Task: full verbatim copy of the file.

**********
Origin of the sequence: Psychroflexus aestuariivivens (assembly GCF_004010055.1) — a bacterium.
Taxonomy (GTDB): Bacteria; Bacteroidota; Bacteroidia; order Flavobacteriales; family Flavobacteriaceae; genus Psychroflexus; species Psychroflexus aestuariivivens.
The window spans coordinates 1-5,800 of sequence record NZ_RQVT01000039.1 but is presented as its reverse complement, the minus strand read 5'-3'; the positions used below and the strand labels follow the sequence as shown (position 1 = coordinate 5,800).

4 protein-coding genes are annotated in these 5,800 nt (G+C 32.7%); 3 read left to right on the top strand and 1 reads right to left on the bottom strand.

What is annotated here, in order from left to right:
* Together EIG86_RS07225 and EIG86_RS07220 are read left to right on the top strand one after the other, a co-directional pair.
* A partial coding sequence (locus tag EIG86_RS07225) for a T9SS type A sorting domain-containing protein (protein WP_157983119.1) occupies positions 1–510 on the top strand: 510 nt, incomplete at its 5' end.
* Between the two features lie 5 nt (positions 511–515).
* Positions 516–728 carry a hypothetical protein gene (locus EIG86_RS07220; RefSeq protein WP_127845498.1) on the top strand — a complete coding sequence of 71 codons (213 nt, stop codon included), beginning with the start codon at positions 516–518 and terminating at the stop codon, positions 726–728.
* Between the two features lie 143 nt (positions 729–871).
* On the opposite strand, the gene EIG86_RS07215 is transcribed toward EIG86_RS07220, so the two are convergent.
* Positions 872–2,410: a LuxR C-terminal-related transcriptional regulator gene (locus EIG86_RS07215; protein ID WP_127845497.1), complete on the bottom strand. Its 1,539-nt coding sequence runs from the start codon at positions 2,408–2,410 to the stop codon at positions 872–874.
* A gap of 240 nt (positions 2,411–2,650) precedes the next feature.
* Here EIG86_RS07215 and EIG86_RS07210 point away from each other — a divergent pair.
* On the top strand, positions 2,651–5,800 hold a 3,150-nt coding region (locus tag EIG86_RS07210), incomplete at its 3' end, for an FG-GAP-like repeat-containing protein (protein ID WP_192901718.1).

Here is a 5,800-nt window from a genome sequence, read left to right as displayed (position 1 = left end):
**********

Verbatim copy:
Origin of the sequence: Psychroflexus aestuariivivens (assembly GCF_004010055.1) — a bacterium.
Taxonomy (GTDB): Bacteria; Bacteroidota; Bacteroidia; order Flavobacteriales; family Flavobacteriaceae; genus Psychroflexus; species Psychroflexus aestuariivivens.
The window spans coordinates 1-5,800 of sequence record NZ_RQVT01000039.1 but is presented as its reverse complement, the minus strand read 5'-3'; the positions used below and the strand labels follow the sequence as shown (position 1 = coordinate 5,800).

4 protein-coding genes are annotated in these 5,800 nt (G+C 32.7%); 3 read left to right on the top strand and 1 reads right to left on the bottom strand.

What is annotated here, in order from left to right:
* Together EIG86_RS07225 and EIG86_RS07220 are read left to right on the top strand one after the other, a co-directional pair.
* A partial coding sequence (locus tag EIG86_RS07225) for a T9SS type A sorting domain-containing protein (protein WP_157983119.1) occupies positions 1–510 on the top strand: 510 nt, incomplete at its 5' end.
* Between the two features lie 5 nt (positions 511–515).
* Positions 516–728 carry a hypothetical protein gene (locus EIG86_RS07220; RefSeq protein WP_127845498.1) on the top strand — a complete coding sequence of 71 codons (213 nt, stop codon included), beginning with the start codon at positions 516–518 and terminating at the stop codon, positions 726–728.
* Between the two features lie 143 nt (positions 729–871).
* On the opposite strand, the gene EIG86_RS07215 is transcribed toward EIG86_RS07220, so the two are convergent.
* Positions 872–2,410: a LuxR C-terminal-related transcriptional regulator gene (locus EIG86_RS07215; protein ID WP_127845497.1), complete on the bottom strand. Its 1,539-nt coding sequence runs from the start codon at positions 2,408–2,410 to the stop codon at positions 872–874.
* A gap of 240 nt (positions 2,411–2,650) precedes the next feature.
* Here EIG86_RS07215 and EIG86_RS07210 point away from each other — a divergent pair.
* On the top strand, positions 2,651–5,800 hold a 3,150-nt coding region (locus tag EIG86_RS07210), incomplete at its 3' end, for an FG-GAP-like repeat-containing protein (protein ID WP_192901718.1).

Here is a 5,800-nt window from a genome sequence, read left to right as displayed (position 1 = left end):